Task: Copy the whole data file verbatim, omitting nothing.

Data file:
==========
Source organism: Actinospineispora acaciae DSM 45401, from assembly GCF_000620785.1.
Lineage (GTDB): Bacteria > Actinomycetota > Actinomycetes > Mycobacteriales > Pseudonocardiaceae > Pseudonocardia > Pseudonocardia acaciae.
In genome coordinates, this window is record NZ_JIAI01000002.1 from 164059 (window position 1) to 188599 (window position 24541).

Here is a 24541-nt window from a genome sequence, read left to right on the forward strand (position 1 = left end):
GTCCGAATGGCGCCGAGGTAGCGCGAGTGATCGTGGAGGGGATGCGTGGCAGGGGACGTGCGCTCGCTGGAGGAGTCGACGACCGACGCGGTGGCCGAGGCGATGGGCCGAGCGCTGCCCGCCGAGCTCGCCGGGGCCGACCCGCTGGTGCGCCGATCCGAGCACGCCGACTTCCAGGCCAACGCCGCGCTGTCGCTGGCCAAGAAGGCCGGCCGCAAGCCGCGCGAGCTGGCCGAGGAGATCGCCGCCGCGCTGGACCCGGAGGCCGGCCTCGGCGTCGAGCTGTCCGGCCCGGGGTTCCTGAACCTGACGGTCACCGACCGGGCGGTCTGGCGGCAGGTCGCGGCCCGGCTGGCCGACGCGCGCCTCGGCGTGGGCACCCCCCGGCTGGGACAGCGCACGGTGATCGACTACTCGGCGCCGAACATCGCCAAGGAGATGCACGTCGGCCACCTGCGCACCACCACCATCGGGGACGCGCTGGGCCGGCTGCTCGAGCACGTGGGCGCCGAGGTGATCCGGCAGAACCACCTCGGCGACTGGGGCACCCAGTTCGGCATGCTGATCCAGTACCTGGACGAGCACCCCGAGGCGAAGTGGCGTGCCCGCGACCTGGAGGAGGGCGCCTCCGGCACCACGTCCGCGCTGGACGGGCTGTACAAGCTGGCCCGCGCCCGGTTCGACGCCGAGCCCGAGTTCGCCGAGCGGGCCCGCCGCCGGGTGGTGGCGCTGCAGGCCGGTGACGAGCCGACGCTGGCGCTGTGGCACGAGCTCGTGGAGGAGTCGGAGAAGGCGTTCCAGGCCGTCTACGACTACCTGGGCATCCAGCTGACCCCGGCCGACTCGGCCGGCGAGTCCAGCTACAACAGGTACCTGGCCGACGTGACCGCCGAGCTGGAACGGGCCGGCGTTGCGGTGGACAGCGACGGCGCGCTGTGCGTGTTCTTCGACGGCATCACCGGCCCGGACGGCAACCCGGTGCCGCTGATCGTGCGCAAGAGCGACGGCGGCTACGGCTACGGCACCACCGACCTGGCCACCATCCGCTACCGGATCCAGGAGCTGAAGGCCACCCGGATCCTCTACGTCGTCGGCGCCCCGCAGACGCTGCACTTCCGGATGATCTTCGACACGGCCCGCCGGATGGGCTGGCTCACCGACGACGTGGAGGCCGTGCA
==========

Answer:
Source organism: Actinospineispora acaciae DSM 45401, from assembly GCF_000620785.1.
Lineage (GTDB): Bacteria > Actinomycetota > Actinomycetes > Mycobacteriales > Pseudonocardiaceae > Pseudonocardia > Pseudonocardia acaciae.
In genome coordinates, this window is record NZ_JIAI01000002.1 from 164059 (window position 1) to 188599 (window position 24541).

Here is a 24541-nt window from a genome sequence, read left to right on the forward strand (position 1 = left end):
GTCCGAATGGCGCCGAGGTAGCGCGAGTGATCGTGGAGGGGATGCGTGGCAGGGGACGTGCGCTCGCTGGAGGAGTCGACGACCGACGCGGTGGCCGAGGCGATGGGCCGAGCGCTGCCCGCCGAGCTCGCCGGGGCCGACCCGCTGGTGCGCCGATCCGAGCACGCCGACTTCCAGGCCAACGCCGCGCTGTCGCTGGCCAAGAAGGCCGGCCGCAAGCCGCGCGAGCTGGCCGAGGAGATCGCCGCCGCGCTGGACCCGGAGGCCGGCCTCGGCGTCGAGCTGTCCGGCCCGGGGTTCCTGAACCTGACGGTCACCGACCGGGCGGTCTGGCGGCAGGTCGCGGCCCGGCTGGCCGACGCGCGCCTCGGCGTGGGCACCCCCCGGCTGGGACAGCGCACGGTGATCGACTACTCGGCGCCGAACATCGCCAAGGAGATGCACGTCGGCCACCTGCGCACCACCACCATCGGGGACGCGCTGGGCCGGCTGCTCGAGCACGTGGGCGCCGAGGTGATCCGGCAGAACCACCTCGGCGACTGGGGCACCCAGTTCGGCATGCTGATCCAGTACCTGGACGAGCACCCCGAGGCGAAGTGGCGTGCCCGCGACCTGGAGGAGGGCGCCTCCGGCACCACGTCCGCGCTGGACGGGCTGTACAAGCTGGCCCGCGCCCGGTTCGACGCCGAGCCCGAGTTCGCCGAGCGGGCCCGCCGCCGGGTGGTGGCGCTGCAGGCCGGTGACGAGCCGACGCTGGCGCTGTGGCACGAGCTCGTGGAGGAGTCGGAGAAGGCGTTCCAGGCCGTCTACGACTACCTGGGCATCCAGCTGACCCCGGCCGACTCGGCCGGCGAGTCCAGCTACAACAGGTACCTGGCCGACGTGACCGCCGAGCTGGAACGGGCCGGCGTTGCGGTGGACAGCGACGGCGCGCTGTGCGTGTTCTTCGACGGCATCACCGGCCCGGACGGCAACCCGGTGCCGCTGATCGTGCGCAAGAGCGACGGCGGCTACGGCTACGGCACCACCGACCTGGCCACCATCCGCTACCGGATCCAGGAGCTGAAGGCCACCCGGATCCTCTACGTCGTCGGCGCCCCGCAGACGCTGCACTTCCGGATGATCTTCGACACGGCCCGCCGGATGGGCTGGCTCACCGACGACGTGGAGGCCGTGCA